So I don’t need to tell you that Sheffield’s streets are full of off-kilter and unexpected cultural things: I spent some quality pixels doing that last month. But Toilet Tango, a site-specific dance installation/performance by Argentinian dancer Rodrigo Pardo, brought to Sheffield by Danceworks, I have to admit, took me by surprise. Billed by the Guardian as ‘a gem of street theatre’, Toilet Tango was previously performed as part of Dance Umbrella in London in 2008. In its Sheffield guise, for one day only, a bathroom is installed in the window of an unassuming office building that’s part of the new St Paul’s Square development in the centre of Sheffield and becomes the stage for something altogether more spicy.
I love tango. It is the most passionate of dances, all spiky and bad-tempered, simmering with tensions that don’t need to speak their name. I do wonder how on earth its drama is going to translate into a bathroom showroom environment, in an office building, onlooked by a sizeable crowd. But by the time Rodrigo himself appears in the bathroom set, in starched white smalls, and proceeds to shave and dress himself in a series of comic and rhythmical poises, there’s nothing to question at all.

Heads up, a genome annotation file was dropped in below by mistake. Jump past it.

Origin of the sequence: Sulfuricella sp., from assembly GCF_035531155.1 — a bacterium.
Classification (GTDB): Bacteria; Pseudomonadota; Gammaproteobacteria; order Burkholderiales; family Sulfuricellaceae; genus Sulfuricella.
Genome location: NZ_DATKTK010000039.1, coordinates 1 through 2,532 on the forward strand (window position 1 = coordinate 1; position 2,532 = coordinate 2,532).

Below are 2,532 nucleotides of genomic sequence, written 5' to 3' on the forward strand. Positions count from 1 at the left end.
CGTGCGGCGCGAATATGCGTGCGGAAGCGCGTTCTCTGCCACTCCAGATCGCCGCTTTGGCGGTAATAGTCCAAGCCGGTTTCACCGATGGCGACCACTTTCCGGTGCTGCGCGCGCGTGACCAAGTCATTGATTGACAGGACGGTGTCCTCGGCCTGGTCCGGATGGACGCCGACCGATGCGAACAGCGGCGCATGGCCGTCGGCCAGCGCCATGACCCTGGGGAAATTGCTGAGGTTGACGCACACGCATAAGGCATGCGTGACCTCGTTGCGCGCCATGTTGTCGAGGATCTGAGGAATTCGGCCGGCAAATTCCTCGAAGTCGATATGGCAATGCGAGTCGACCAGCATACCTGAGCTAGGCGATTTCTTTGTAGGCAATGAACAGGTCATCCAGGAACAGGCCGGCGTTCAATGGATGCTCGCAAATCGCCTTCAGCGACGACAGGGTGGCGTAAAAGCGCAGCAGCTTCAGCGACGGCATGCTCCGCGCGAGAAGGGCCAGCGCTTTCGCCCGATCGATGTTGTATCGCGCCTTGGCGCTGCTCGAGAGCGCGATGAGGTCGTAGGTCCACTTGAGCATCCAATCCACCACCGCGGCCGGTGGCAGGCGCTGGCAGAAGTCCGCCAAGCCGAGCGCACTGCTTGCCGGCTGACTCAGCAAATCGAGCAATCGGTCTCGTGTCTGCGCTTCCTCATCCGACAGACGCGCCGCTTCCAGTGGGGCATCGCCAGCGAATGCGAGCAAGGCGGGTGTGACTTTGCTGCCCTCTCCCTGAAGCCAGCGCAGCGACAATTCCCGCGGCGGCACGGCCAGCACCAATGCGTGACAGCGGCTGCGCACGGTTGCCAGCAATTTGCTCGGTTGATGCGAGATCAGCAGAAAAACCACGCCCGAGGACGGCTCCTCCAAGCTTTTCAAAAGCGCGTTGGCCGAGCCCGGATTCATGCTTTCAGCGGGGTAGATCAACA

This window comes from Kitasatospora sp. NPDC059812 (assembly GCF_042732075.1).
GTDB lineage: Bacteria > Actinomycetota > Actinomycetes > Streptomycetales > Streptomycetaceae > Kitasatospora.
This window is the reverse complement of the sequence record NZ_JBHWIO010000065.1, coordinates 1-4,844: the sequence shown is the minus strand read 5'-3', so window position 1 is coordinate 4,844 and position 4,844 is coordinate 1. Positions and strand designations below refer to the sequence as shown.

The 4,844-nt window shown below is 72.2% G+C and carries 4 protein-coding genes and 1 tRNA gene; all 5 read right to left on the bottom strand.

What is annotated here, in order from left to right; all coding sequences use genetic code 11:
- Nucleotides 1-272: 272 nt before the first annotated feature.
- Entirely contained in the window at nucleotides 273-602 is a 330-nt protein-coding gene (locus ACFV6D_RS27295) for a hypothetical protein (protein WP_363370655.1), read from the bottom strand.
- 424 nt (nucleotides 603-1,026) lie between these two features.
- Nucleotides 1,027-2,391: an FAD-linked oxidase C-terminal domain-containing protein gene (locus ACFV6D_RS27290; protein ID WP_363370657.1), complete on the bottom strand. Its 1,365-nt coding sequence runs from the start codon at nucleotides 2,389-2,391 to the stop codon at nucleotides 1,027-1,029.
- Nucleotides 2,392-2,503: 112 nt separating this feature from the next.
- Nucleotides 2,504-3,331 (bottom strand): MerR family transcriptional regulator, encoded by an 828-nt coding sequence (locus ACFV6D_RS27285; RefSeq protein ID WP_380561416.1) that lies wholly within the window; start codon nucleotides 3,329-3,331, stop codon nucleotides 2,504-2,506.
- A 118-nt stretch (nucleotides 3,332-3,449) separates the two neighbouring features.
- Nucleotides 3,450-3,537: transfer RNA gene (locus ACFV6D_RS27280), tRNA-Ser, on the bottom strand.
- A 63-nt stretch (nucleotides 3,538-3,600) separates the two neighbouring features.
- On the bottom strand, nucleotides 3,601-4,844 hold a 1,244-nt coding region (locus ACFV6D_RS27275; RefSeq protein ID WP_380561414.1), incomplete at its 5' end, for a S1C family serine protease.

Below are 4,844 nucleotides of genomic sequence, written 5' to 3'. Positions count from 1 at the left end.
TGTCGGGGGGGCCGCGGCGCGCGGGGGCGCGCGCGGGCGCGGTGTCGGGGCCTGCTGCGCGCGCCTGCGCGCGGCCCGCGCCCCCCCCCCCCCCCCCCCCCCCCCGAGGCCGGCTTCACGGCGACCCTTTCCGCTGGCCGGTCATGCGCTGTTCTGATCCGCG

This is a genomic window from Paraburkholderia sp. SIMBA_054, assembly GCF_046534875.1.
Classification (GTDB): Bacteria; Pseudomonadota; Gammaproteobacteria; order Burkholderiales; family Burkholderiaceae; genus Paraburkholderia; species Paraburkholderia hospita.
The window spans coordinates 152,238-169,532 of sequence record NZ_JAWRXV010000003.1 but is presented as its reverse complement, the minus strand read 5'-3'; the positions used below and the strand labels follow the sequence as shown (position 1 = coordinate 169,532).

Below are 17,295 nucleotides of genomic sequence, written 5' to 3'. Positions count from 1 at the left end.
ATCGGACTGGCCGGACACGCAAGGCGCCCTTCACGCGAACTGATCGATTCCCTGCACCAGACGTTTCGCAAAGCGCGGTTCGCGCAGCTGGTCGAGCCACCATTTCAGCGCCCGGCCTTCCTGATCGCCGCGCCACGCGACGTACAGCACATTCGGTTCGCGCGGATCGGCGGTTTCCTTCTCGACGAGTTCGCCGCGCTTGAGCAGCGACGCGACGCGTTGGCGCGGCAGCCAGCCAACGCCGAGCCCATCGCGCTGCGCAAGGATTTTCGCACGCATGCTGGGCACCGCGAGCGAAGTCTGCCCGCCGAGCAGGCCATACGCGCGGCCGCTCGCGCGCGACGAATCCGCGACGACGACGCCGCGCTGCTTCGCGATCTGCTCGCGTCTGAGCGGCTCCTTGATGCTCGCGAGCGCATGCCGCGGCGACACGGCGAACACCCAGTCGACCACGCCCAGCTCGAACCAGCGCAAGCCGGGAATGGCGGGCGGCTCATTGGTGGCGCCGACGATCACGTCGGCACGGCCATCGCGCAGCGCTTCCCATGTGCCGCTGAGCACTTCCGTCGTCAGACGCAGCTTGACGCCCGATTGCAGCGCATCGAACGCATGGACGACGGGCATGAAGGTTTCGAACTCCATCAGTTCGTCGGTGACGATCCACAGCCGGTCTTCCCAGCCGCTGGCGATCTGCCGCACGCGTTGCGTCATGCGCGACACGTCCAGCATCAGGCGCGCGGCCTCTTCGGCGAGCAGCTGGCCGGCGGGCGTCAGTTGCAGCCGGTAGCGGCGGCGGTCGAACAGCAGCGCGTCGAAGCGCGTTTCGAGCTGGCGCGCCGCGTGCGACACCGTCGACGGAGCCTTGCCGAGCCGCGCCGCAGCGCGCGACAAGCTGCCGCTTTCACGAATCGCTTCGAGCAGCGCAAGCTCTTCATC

He does his hair and dons a suit, singing songs about Buenos Aires and in an inspired nod to Sheffield, sings a few bars of ‘Don’t you want me baby’ by the Human League. He warms up, gives a flourish here and there, as he pulls on his jacket and starts to dance. Soon he’s joined by dance partner Claudia Jackobsen, sultry and slick in black chiffon, and they are all over each other and that bathroom in a flash. The toilet roll gets flicked by a stilettoed foot and unrolled, then they develop Spidey skills and manage to dance on the white-tiled wall. They’re in the bath, the sink, on the toilet… dancing a magnificent tango, in the tightest and most unlikely of spaces.
And in the crowd, we’re all agog. The show is accomplished and inventive, deadly serious about the dancing and yet comic at once. Ten minutes is all it lasts, and I could really go some more. I’m sure some punters stayed around to see it performed again. But that’s the beauty of what we’ve just seen: it’s perfectly designed to work in that tiny domestic space, the choreography, the pace, the music, the duration of the dance. It’s one of the few ‘site specific’ performances that make me understand what that term really means. Forget moving statues or freaky magicians: Toilet Tango, you are what street theatre should be.
Want to see Toilet Tango for yourself? Look no further.